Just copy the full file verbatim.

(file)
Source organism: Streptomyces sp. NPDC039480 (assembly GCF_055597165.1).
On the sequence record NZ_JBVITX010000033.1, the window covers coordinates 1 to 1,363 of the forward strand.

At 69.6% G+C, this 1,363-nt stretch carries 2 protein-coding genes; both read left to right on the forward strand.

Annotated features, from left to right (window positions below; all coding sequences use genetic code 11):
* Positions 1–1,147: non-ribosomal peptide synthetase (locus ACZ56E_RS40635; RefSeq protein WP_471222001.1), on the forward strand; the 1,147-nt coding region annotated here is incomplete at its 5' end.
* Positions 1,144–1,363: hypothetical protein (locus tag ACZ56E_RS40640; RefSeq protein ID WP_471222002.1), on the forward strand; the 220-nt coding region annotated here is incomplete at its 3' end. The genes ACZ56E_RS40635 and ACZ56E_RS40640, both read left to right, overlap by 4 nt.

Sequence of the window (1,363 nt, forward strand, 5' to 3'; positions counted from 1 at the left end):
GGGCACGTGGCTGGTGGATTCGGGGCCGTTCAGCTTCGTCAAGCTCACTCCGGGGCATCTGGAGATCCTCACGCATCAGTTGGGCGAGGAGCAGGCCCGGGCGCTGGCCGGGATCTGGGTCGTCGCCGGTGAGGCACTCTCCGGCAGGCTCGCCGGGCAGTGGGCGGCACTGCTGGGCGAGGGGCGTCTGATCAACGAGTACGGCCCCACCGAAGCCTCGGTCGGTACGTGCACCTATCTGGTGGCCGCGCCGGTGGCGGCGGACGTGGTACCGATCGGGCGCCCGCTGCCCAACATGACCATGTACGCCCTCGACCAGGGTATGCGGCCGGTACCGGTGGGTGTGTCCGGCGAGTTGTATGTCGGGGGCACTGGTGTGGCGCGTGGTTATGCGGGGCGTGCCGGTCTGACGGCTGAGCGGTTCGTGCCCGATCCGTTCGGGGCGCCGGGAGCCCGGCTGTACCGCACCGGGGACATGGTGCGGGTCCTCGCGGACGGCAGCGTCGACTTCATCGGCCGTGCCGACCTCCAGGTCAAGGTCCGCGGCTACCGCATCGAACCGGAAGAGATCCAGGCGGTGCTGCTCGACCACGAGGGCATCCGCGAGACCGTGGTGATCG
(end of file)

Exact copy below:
Source organism: Streptomyces sp. NPDC039480 (assembly GCF_055597165.1).
On the sequence record NZ_JBVITX010000033.1, the window covers coordinates 1 to 1,363 of the forward strand.

At 69.6% G+C, this 1,363-nt stretch carries 2 protein-coding genes; both read left to right on the forward strand.

Annotated features, from left to right (window positions below; all coding sequences use genetic code 11):
* Positions 1–1,147: non-ribosomal peptide synthetase (locus ACZ56E_RS40635; RefSeq protein WP_471222001.1), on the forward strand; the 1,147-nt coding region annotated here is incomplete at its 5' end.
* Positions 1,144–1,363: hypothetical protein (locus tag ACZ56E_RS40640; RefSeq protein ID WP_471222002.1), on the forward strand; the 220-nt coding region annotated here is incomplete at its 3' end. The genes ACZ56E_RS40635 and ACZ56E_RS40640, both read left to right, overlap by 4 nt.

Sequence of the window (1,363 nt, forward strand, 5' to 3'; positions counted from 1 at the left end):
GGGCACGTGGCTGGTGGATTCGGGGCCGTTCAGCTTCGTCAAGCTCACTCCGGGGCATCTGGAGATCCTCACGCATCAGTTGGGCGAGGAGCAGGCCCGGGCGCTGGCCGGGATCTGGGTCGTCGCCGGTGAGGCACTCTCCGGCAGGCTCGCCGGGCAGTGGGCGGCACTGCTGGGCGAGGGGCGTCTGATCAACGAGTACGGCCCCACCGAAGCCTCGGTCGGTACGTGCACCTATCTGGTGGCCGCGCCGGTGGCGGCGGACGTGGTACCGATCGGGCGCCCGCTGCCCAACATGACCATGTACGCCCTCGACCAGGGTATGCGGCCGGTACCGGTGGGTGTGTCCGGCGAGTTGTATGTCGGGGGCACTGGTGTGGCGCGTGGTTATGCGGGGCGTGCCGGTCTGACGGCTGAGCGGTTCGTGCCCGATCCGTTCGGGGCGCCGGGAGCCCGGCTGTACCGCACCGGGGACATGGTGCGGGTCCTCGCGGACGGCAGCGTCGACTTCATCGGCCGTGCCGACCTCCAGGTCAAGGTCCGCGGCTACCGCATCGAACCGGAAGAGATCCAGGCGGTGCTGCTCGACCACGAGGGCATCCGCGAGACCGTGGTGATCG